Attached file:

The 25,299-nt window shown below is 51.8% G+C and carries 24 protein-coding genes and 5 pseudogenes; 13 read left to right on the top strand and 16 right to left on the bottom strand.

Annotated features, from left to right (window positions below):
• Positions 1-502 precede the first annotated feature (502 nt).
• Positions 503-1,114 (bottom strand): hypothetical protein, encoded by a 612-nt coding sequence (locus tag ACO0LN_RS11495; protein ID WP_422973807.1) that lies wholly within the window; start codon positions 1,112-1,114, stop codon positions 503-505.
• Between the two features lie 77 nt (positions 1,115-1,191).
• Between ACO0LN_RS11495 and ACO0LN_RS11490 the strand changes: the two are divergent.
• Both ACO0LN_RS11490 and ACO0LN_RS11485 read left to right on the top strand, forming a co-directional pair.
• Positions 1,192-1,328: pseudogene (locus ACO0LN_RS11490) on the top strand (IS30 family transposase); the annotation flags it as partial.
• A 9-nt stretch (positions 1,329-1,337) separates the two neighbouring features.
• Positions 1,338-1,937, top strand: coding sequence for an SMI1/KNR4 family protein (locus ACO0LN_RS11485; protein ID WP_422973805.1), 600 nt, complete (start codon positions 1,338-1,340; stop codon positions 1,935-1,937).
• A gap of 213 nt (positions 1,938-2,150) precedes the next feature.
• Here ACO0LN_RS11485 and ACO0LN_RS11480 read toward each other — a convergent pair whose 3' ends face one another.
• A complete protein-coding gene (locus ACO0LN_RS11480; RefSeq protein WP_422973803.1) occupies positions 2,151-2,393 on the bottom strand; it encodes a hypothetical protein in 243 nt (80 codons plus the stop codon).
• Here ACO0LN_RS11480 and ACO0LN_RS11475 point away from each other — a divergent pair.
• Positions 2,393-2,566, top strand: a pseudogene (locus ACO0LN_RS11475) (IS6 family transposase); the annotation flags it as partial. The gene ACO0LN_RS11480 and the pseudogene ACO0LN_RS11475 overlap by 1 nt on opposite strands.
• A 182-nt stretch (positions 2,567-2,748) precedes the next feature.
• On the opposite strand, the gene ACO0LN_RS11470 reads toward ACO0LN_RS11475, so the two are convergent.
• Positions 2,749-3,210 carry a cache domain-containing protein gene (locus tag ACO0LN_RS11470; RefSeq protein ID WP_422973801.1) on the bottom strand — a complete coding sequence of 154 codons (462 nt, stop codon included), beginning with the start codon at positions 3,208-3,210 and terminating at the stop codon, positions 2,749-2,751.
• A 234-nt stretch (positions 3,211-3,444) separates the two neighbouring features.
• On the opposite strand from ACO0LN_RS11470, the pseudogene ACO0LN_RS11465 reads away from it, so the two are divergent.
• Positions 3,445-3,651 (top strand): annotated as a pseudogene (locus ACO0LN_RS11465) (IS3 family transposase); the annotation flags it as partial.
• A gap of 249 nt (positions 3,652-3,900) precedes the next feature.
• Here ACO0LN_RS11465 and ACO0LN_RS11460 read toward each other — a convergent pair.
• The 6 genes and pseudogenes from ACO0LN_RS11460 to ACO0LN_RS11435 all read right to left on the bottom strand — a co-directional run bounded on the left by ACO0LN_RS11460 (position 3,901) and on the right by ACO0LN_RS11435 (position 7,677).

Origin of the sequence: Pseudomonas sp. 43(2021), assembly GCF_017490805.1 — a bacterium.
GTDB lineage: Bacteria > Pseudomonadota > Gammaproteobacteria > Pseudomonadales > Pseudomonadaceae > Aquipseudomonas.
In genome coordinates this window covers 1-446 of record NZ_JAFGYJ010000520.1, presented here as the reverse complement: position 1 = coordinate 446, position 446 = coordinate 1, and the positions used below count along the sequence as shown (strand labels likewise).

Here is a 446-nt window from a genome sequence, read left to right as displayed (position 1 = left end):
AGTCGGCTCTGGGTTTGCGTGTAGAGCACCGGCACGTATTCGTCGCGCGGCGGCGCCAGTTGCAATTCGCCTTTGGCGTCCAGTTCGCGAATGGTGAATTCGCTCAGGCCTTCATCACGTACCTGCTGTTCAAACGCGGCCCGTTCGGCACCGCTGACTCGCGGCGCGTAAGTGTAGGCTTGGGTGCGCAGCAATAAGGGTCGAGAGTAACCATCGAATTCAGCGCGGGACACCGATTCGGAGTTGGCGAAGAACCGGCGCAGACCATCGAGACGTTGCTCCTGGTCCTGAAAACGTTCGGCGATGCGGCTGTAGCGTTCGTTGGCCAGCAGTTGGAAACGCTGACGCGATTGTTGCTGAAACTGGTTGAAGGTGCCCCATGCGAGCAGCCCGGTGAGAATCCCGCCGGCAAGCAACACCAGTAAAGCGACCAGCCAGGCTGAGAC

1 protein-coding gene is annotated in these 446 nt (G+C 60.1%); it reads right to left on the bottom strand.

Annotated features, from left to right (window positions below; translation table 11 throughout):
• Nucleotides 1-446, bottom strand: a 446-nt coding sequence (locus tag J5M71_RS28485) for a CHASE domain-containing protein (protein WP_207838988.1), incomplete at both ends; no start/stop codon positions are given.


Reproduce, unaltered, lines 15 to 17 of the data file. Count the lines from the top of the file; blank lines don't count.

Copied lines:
• Positions 2,393-2,566, top strand: a pseudogene (locus ACO0LN_RS11475) (IS6 family transposase); the annotation flags it as partial. The gene ACO0LN_RS11480 and the pseudogene ACO0LN_RS11475 overlap by 1 nt on opposite strands.
• A 182-nt stretch (positions 2,567-2,748) precedes the next feature.
• On the opposite strand, the gene ACO0LN_RS11470 reads toward ACO0LN_RS11475, so the two are convergent.